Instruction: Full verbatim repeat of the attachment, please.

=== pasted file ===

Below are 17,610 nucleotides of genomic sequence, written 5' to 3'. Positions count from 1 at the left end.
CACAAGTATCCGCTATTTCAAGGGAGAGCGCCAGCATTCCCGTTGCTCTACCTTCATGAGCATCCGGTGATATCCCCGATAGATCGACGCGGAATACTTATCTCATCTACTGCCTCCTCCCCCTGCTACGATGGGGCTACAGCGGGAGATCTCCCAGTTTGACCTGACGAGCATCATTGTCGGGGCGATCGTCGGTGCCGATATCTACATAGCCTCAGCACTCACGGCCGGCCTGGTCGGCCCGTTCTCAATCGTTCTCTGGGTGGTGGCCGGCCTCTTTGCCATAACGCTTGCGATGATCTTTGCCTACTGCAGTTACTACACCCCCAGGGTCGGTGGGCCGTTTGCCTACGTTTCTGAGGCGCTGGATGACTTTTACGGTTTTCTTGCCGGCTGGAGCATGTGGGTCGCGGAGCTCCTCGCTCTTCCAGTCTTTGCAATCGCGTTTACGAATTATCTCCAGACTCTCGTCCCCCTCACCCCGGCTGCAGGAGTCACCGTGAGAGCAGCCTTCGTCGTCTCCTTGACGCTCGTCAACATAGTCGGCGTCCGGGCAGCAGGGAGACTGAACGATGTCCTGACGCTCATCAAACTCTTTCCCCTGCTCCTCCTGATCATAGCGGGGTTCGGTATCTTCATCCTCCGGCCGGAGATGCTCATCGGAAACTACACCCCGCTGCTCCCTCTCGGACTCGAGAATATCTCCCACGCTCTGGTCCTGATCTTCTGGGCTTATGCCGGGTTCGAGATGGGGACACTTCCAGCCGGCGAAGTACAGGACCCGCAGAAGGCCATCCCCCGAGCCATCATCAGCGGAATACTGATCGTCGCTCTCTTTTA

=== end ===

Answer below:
Below are 17,610 nucleotides of genomic sequence, written 5' to 3'. Positions count from 1 at the left end.
CACAAGTATCCGCTATTTCAAGGGAGAGCGCCAGCATTCCCGTTGCTCTACCTTCATGAGCATCCGGTGATATCCCCGATAGATCGACGCGGAATACTTATCTCATCTACTGCCTCCTCCCCCTGCTACGATGGGGCTACAGCGGGAGATCTCCCAGTTTGACCTGACGAGCATCATTGTCGGGGCGATCGTCGGTGCCGATATCTACATAGCCTCAGCACTCACGGCCGGCCTGGTCGGCCCGTTCTCAATCGTTCTCTGGGTGGTGGCCGGCCTCTTTGCCATAACGCTTGCGATGATCTTTGCCTACTGCAGTTACTACACCCCCAGGGTCGGTGGGCCGTTTGCCTACGTTTCTGAGGCGCTGGATGACTTTTACGGTTTTCTTGCCGGCTGGAGCATGTGGGTCGCGGAGCTCCTCGCTCTTCCAGTCTTTGCAATCGCGTTTACGAATTATCTCCAGACTCTCGTCCCCCTCACCCCGGCTGCAGGAGTCACCGTGAGAGCAGCCTTCGTCGTCTCCTTGACGCTCGTCAACATAGTCGGCGTCCGGGCAGCAGGGAGACTGAACGATGTCCTGACGCTCATCAAACTCTTTCCCCTGCTCCTCCTGATCATAGCGGGGTTCGGTATCTTCATCCTCCGGCCGGAGATGCTCATCGGAAACTACACCCCGCTGCTCCCTCTCGGACTCGAGAATATCTCCCACGCTCTGGTCCTGATCTTCTGGGCTTATGCCGGGTTCGAGATGGGGACACTTCCAGCCGGCGAAGTACAGGACCCGCAGAAGGCCATCCCCCGAGCCATCATCAGCGGAATACTGATCGTCGCTCTCTTTTA